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376 Radiation sub-study to characterize safety and tolerability of low-dose radiation in combination with afami-cel in patients with advanced cancers (NCT03132922)
  1. James Welsh1,
  2. Danxia Ke1,
  3. Nahum Puebla Osorio1,
  4. Hampartsoum Barsoumian1,
  5. Bryan Jackson2,
  6. Jane Bai2,
  7. Marisa Rosenberg2,
  8. Cheryl McAlpine2,
  9. Robyn Broad2,
  10. Ashley Liddle2,
  11. Jean-Marc Navenot2,
  12. Stavros Rafail2,
  13. Ruoxi Wang2,
  14. Amy Sauer2,
  15. Quan Lin2,
  16. Hassan Danesi2 and
  17. David Hong1
  1. 1The University of Texas MD Anderson Cancer Center, Houston, TX, USA
  2. 2Adaptimmune, Philadelphia, PA, USA


Background Autologous cell therapies with an engineered T-cell receptor targeting MAGE-A4 have shown responses in patients with synovial sarcoma1 with additional responses in myxoid/round cell liposarcoma (MRCLS), head and neck, lung, esophagogastric junction, and melanoma cancers.2 3 Low-dose radiation may control tumor growth locally and modulate stroma of solid tumors,4 potentially facilitating T-cell infiltration into tumors and antitumor activity.

Methods Sub-study designed to assess safety, tolerability, and efficacy in up to 10 patients with low-dose radiation in combination with lymphodepleting chemotherapy, followed by afami-cel (an autologous TCR cell T-cell therapy targeting MAGE-A4). Eligible patients are HLA-A*02^+ with MAGE-A4 expressing tumors including urothelial, melanoma, head and neck, ovarian, non-small cell lung, esophageal, gastric, synovial sarcoma, and MRCLS cancers. Patients receive afami-cel by infusion following low-dose radiation and lymphodepleting chemotherapy. Radiation was 4.2–7 Gy per lesion or isocenter (maximum of 5). Lymphodepleting regimen was IV fludarabine 30 mg/m^2/day for 4 days (−7 to −4) and cyclophosphamide 600 mg/m^2/day for 3 days (−7 to −5). Afami-cel doses ranged from 1.2 x 10^9 to 10 x 10^9 transduced cells. Pts receive afami-cel infusion on Day 1.

Results As of Dec 27, 2020, a total of 8 patients, including 4 patients (1 male) with melanoma (2), HNSCC (1), or ovarian (1) cancers received low-dose radiation and afami-cel. Most frequently reported AEs (4/4 pts) were leukopenia/decreased white blood cell count, lymphopenia/decreased lymphocyte count, and neutropenia/decreased neutrophil count; all of which were related to the lymphodepletion regimen. The most commonly (>1 patient) reported AEs considered related to T-cell infusion were cytokine release syndrome (2/4 pts) and fatigue (2/4 pts). Two patients had a total of 5 SAEs: adrenal insufficiency, hyperglycemia, neurotoxicity, pneumonia aspiration, and pneumothorax. The only SAE considered to be related to treatment was Grade 3 neurotoxicity. Best overall responses per RECIST 1.1: 1 partial response (melanoma, −42% in target lesions), 2 stable diseases (ovarian cancer, −23%; HNSCC, no change), and 1 patient did not have post-baseline scans yet. Translational analyses showed peripheral persistence and serum cytokine response profiles consistent with that of afami-cel monotherapy, whilst a relatively greater T cell infiltration in tumor biopsies was evident.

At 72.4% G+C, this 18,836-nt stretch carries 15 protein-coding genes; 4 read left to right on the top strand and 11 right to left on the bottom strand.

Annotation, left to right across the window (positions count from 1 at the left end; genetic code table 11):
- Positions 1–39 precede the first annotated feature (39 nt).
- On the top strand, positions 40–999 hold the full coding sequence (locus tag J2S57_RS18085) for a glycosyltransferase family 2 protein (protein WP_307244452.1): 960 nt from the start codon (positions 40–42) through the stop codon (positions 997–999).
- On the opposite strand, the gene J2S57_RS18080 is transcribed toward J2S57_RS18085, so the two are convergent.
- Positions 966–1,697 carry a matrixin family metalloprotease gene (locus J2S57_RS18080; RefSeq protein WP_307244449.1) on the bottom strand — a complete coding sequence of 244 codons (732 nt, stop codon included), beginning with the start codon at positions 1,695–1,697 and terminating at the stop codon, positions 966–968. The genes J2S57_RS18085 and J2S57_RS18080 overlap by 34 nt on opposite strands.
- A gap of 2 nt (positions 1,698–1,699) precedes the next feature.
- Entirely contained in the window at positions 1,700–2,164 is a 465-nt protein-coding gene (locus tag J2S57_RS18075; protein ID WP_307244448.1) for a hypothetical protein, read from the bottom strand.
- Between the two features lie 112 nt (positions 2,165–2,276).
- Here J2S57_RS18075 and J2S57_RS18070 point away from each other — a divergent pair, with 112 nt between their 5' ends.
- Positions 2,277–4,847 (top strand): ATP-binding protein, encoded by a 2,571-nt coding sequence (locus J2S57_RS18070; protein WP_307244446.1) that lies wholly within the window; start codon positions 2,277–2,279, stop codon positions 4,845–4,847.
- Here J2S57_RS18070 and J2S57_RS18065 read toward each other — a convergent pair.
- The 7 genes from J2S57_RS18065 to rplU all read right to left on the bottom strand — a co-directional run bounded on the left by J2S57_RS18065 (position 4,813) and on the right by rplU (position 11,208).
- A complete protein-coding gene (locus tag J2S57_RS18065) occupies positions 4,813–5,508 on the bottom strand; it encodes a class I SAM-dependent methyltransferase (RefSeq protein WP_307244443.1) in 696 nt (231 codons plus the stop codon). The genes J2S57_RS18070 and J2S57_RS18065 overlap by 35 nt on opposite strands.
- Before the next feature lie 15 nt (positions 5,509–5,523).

Conclusions Afami-cel with low-dose radiation has had an acceptable safety profile. Most AEs were consistent with those typically experienced by cancer patients undergoing lymphodepletion cytotoxic chemotherapy and cellular therapy. Infused T-cells were observed in tumor biopsies at high frequency, and one patient exhibited a clinical partial response.

Trial Registration NCT03132922


  1. Van Tine BA, et al. CTOS 2020.

  2. Hong DS, et al. ASCO 2020.

  3. Hong DS, et al. SITC 2020.

  4. De Selm C, et al. Mol Ther 2018;26(11):2542–2552.

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